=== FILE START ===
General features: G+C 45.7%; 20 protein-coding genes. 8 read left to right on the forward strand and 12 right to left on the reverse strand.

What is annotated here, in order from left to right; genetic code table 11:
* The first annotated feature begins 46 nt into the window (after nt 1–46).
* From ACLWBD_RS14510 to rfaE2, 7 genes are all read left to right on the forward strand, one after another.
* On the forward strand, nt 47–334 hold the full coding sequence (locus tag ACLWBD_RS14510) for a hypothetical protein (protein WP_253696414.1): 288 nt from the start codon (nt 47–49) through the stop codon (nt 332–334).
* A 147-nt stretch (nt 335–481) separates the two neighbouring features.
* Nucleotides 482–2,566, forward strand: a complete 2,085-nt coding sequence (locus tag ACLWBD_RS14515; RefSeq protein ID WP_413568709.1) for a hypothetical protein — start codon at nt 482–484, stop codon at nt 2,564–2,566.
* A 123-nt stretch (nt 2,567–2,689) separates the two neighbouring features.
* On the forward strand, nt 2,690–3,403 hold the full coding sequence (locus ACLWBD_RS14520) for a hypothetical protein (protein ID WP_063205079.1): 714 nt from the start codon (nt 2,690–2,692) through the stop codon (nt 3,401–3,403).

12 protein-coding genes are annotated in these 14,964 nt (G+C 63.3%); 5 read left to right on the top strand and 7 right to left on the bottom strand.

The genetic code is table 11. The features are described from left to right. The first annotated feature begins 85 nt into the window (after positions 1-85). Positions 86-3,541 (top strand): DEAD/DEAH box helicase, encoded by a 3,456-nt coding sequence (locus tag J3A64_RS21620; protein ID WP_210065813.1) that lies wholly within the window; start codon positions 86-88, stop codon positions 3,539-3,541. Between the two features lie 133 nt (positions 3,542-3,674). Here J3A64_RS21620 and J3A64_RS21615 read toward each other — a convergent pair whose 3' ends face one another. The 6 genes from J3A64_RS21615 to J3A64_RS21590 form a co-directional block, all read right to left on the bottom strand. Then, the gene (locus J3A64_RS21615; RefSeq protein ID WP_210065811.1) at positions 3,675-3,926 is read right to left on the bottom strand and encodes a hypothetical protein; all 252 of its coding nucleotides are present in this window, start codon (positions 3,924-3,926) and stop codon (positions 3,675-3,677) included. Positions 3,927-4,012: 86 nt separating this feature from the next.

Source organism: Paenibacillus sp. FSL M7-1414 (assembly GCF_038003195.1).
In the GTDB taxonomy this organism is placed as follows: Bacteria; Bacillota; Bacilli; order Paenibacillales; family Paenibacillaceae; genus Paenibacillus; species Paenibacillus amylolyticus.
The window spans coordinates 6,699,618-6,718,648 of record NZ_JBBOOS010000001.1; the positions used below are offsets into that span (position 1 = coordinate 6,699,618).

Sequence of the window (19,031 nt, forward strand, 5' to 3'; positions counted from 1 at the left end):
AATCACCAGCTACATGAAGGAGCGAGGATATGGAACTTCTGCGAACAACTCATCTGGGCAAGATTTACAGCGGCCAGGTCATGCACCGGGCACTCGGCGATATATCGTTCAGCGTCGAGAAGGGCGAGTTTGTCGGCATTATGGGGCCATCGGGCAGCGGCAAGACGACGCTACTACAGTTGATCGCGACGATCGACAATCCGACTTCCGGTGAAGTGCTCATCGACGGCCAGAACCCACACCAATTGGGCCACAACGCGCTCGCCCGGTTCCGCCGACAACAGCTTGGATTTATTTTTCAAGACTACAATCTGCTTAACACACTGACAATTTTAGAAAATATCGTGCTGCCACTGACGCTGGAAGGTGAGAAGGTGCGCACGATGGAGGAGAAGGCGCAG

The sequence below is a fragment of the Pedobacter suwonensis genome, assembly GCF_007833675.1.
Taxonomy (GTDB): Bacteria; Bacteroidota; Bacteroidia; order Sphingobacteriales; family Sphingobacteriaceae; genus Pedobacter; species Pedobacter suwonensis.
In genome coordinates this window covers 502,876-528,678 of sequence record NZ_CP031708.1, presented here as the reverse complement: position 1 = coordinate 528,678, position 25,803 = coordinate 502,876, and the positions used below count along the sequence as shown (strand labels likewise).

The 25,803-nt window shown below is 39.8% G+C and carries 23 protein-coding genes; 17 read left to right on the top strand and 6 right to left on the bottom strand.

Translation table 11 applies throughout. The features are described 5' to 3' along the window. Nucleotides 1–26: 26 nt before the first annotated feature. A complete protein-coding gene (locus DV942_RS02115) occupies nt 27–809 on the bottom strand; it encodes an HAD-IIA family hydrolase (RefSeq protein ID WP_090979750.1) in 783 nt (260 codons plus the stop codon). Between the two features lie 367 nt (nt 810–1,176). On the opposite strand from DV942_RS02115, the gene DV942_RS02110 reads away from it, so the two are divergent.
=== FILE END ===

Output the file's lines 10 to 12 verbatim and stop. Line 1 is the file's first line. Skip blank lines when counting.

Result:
12 protein-coding genes are annotated in these 14,964 nt (G+C 63.3%); 5 read left to right on the top strand and 7 right to left on the bottom strand.

The genetic code is table 11. The features are described from left to right. The first annotated feature begins 85 nt into the window (after positions 1-85). Positions 86-3,541 (top strand): DEAD/DEAH box helicase, encoded by a 3,456-nt coding sequence (locus tag J3A64_RS21620; protein ID WP_210065813.1) that lies wholly within the window; start codon positions 86-88, stop codon positions 3,539-3,541. Between the two features lie 133 nt (positions 3,542-3,674). Here J3A64_RS21620 and J3A64_RS21615 read toward each other — a convergent pair whose 3' ends face one another. The 6 genes from J3A64_RS21615 to J3A64_RS21590 form a co-directional block, all read right to left on the bottom strand. Then, the gene (locus J3A64_RS21615; RefSeq protein ID WP_210065811.1) at positions 3,675-3,926 is read right to left on the bottom strand and encodes a hypothetical protein; all 252 of its coding nucleotides are present in this window, start codon (positions 3,924-3,926) and stop codon (positions 3,675-3,677) included. Positions 3,927-4,012: 86 nt separating this feature from the next.

Source organism: Paenibacillus sp. FSL M7-1414 (assembly GCF_038003195.1).